Friday, August 31, 2012
By seeking a preventive adjudication, borough leaders are hoping to knock down talk of a ballot initiative.
Even as the Collingswood Planning Board approved revised ordinances governing the completion of the LumberYard this week, the borough is taking additional steps to close off any lingering opposition. Collingswood issued a statement that it would seek “a declaratory judgment from the New Jersey Superior Court" on the legality of a petition submitted by residents regarding the final phase of the LumberYard redevelopment project. The move could take the air out of a citizen-led petition delivered to the municipal government earlier this month that called for putting the redevelopment plan and 25-year PILOT grant issued to its developer, Ingerman Group, up for a referendum. “There’s 13,962 people in this town,” said Collingswood resident …
Thursday, August 9, 2012
Mayor James Maley says the group is entitled to its views, but that legally they could never reach a ballot initiative.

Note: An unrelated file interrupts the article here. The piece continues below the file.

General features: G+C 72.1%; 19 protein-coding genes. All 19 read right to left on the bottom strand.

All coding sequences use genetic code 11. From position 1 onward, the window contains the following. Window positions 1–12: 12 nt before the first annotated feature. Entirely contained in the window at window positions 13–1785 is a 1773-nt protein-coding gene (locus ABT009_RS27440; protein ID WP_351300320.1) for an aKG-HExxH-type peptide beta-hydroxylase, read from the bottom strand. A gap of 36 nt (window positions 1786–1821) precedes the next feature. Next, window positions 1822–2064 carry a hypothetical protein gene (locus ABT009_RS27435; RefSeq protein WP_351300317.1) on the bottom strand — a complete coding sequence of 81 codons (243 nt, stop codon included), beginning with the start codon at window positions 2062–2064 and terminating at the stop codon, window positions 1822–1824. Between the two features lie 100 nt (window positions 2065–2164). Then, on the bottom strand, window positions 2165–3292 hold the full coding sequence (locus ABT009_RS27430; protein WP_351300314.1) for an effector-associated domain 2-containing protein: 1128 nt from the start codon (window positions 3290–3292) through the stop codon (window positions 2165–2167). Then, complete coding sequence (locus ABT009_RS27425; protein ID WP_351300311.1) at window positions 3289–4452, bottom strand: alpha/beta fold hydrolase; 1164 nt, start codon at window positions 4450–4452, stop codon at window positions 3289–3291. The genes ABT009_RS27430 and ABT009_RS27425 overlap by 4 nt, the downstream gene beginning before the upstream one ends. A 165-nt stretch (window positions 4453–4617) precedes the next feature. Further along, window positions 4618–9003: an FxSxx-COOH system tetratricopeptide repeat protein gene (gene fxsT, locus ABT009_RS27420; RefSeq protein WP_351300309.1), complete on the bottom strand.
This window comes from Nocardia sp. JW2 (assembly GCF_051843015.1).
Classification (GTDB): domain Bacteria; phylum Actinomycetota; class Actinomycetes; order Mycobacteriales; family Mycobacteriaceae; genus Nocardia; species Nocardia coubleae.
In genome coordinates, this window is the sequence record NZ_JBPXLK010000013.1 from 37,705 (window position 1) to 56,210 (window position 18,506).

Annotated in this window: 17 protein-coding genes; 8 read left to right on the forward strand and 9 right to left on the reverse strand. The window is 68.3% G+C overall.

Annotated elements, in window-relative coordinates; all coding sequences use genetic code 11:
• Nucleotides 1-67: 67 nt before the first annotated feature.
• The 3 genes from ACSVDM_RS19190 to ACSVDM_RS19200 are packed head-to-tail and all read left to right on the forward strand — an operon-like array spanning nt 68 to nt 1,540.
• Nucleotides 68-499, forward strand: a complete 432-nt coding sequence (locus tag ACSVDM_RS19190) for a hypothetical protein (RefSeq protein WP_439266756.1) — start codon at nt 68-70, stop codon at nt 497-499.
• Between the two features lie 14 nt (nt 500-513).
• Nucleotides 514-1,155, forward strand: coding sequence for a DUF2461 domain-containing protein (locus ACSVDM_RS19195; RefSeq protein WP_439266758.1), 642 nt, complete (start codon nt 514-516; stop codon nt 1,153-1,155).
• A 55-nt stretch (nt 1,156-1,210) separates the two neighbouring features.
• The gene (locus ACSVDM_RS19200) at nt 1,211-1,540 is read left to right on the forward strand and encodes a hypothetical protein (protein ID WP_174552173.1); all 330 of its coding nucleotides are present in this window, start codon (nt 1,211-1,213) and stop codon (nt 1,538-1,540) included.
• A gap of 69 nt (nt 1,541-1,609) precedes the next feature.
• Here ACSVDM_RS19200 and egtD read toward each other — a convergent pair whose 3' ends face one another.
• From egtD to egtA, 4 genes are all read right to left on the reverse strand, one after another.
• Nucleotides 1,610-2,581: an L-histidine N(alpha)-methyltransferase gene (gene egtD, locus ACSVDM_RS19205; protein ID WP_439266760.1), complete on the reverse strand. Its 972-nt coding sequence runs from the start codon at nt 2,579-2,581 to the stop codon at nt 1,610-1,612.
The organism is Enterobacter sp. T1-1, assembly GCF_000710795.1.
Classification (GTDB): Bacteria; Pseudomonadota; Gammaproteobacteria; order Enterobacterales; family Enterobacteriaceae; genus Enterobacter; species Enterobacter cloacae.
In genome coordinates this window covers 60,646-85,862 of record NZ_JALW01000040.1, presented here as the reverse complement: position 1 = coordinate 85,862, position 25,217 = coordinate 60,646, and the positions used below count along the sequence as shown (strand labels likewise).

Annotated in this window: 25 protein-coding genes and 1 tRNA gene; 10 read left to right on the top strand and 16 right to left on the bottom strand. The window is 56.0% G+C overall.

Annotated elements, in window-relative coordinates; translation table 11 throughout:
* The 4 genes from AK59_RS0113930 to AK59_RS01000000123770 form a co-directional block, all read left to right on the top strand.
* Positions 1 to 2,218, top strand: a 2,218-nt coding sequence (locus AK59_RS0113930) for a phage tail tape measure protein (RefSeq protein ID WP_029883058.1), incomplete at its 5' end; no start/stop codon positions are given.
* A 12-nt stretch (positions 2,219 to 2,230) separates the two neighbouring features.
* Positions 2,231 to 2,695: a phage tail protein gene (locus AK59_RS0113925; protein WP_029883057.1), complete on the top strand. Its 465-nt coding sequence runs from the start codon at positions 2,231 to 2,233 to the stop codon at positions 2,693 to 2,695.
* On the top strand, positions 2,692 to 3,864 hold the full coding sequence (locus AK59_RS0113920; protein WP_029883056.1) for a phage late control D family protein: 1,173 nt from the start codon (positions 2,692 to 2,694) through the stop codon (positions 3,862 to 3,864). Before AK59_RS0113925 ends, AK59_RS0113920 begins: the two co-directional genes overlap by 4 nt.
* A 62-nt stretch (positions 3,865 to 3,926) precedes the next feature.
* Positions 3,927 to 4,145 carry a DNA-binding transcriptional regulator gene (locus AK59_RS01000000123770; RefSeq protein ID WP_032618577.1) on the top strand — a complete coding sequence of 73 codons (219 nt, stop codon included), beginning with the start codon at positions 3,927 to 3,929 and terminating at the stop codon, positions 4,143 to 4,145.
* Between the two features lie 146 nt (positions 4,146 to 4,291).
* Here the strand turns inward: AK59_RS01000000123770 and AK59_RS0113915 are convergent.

At present, the LumberYard redevelopment is not exactly what it was supposed to have been: a tightly budgeted investment that would invigorate downtown Collingswood with luxury condominiums and an infusion of the tax revenues that such high-end projects deliver. Instead, myriad factors—a down economy, a burst housing bubble, a builder crying poor, a savaged municipal credit rating—rewrote the script. In its current incarnation, the last phase of the project is slated to be completed as a multi-unit, five-story apartment complex with some retail spaces on the bottom floors. And for one group of Collingswood residents, that’s one change too many. They’re hoping that with enough signatures, the borough will change course on the project. They’…